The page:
Slot Limits on the Wisconsin River: Here's your chance to make it permanent. Get out and vote "Yes" on question #5 next Monday, April 8th at the Annual Spring Conservation Congress hearings in your county.
QUESTION 5: Length and bag limits for walleye on the Wisconsin River. This proposal would make permanent a protected slot limit regulation on walleye, sauger, and hybrids where there is a daily bag limit of 5 fish and the minimum length is 15 inches, but fish from 20 to 28 inches may not be kept and only one fish over 28 inches is allowed. This regulation would apply with a year round open season on: • the Wisconsin River north of the Prairie du Sac Dam in Columbia County up to the Grandfather Dam in Lincoln County, including its sloughs, bayous, and flowages; and • certain waters connected to the Wisconsin River: the Eau Claire River upstream to the Schofield Dam in Marathon County; the Yellow River to Lake Dexter Dam in Wood County; Buena Vista Creek to the Nepco Dam in Wood County; and the Lemonweir River in Juneau and Monroe counties.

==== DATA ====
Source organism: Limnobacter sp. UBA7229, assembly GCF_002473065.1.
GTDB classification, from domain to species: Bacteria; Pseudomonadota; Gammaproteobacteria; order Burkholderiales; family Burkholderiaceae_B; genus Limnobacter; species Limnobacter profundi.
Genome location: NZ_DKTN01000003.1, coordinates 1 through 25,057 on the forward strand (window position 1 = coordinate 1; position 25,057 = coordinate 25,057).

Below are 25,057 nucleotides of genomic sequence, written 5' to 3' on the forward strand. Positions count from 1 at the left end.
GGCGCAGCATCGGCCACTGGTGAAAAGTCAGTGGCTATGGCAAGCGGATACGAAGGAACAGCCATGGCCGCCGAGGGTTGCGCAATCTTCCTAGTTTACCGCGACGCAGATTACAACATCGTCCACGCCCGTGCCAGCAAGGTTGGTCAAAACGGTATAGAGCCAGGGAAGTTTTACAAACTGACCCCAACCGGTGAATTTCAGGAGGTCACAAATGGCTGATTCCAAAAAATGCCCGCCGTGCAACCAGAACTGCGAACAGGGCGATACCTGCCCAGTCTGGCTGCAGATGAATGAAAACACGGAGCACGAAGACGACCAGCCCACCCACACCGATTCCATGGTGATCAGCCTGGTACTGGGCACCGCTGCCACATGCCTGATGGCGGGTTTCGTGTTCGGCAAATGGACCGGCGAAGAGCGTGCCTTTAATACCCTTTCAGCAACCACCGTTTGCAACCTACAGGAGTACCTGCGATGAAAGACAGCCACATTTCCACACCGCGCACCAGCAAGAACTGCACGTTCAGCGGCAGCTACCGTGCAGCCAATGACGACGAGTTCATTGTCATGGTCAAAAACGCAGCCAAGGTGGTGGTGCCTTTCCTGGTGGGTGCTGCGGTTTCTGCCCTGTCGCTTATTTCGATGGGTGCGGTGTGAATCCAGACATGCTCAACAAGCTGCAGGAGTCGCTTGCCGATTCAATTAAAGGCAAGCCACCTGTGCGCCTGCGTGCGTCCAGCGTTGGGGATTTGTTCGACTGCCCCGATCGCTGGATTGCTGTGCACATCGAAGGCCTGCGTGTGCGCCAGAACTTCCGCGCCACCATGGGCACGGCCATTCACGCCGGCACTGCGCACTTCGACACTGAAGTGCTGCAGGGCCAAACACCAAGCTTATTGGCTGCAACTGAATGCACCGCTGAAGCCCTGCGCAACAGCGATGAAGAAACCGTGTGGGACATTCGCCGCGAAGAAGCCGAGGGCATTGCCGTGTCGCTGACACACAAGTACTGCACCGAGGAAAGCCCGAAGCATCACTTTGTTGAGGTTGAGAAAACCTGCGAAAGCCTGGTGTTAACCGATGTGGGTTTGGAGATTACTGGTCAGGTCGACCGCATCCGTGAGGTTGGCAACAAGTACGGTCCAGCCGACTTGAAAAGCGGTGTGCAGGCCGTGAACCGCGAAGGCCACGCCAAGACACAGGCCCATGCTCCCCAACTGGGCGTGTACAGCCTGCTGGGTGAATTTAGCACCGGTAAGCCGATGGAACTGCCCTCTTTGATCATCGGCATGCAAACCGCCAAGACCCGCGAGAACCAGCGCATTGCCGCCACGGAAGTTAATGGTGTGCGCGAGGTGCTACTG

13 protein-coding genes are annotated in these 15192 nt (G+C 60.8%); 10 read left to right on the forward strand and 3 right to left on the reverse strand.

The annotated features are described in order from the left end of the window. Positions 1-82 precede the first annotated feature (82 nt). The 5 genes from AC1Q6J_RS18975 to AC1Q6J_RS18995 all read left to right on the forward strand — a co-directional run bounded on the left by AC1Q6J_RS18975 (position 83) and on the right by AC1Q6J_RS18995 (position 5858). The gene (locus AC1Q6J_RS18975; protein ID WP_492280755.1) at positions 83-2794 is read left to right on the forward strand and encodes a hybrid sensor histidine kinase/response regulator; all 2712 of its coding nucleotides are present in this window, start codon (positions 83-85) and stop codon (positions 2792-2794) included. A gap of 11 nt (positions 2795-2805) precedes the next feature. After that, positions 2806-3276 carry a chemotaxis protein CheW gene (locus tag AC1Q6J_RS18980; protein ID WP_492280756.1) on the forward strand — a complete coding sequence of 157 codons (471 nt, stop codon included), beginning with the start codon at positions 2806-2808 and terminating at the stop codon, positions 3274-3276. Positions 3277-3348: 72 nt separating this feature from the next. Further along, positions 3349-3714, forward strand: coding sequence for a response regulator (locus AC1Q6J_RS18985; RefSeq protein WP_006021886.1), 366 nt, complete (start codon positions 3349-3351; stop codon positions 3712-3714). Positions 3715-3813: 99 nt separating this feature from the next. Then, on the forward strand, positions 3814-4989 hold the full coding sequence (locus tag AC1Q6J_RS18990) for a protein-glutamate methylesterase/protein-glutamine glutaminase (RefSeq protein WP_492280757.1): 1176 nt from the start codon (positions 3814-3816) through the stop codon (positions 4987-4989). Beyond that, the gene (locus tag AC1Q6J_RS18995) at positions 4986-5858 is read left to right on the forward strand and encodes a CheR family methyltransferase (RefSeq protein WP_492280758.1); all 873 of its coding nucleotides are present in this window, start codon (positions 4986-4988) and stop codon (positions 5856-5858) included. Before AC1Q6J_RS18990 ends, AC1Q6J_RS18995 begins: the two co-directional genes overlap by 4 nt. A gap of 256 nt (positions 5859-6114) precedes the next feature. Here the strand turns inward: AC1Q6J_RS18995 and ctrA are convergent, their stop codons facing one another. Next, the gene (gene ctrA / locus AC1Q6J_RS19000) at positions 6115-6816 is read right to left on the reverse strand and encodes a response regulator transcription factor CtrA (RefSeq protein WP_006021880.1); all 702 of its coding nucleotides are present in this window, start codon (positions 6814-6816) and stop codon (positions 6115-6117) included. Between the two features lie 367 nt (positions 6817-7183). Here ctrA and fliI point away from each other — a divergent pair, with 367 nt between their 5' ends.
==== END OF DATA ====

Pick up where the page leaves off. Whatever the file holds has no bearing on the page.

The regulation has been in effect since 2002 and is scheduled to expire in 2014. The walleye protected slot limit regulation would also be applied to additional waters connected to the Wisconsin River under this proposal, but the season would only be open from the first Saturday in May to the first Sunday in March for: • the Big Rib River downstream from Highway 29, Peplin Creek, Johnson Creek, Little Eau Claire River, and Little Eau Pleine River in Marathon County; and • the Little Eau Claire River and the Little Eau Pleine River in Portage County.
The management goal is to produce a walleye and sauger fishery that meets varied interests. It would allow harvest of 15 - to 20 - inch fish, a catch and release fishery for 20 - to 28 - inch fish, and harvest of trophy fish greater than 28 inches. Objectives include increasing the percentage (from 8% to 15 - 40%) and catch rate of fish 20 to 28 inches, and increasing the percentage (from 0.3% to 2%) of fish over 28 inches. This regulation is one tool to help meet the management goal because fisheries survey data have shown that the slot has not caused any decline in harvestable size fish, but a greater abundance of fish are now available for catch and release and there is greater opportunity for anglers to catch trophy walleye. Anglers have shown support for the regulation by extending its expiration date at the Fish and Wildlife Spring Hearings in 2006. In addition, biologists have talked with numerous angler groups and fishing clubs since the regulation was enacted over 10 years ago and the response has been overwhelmingly positive to continue the rule.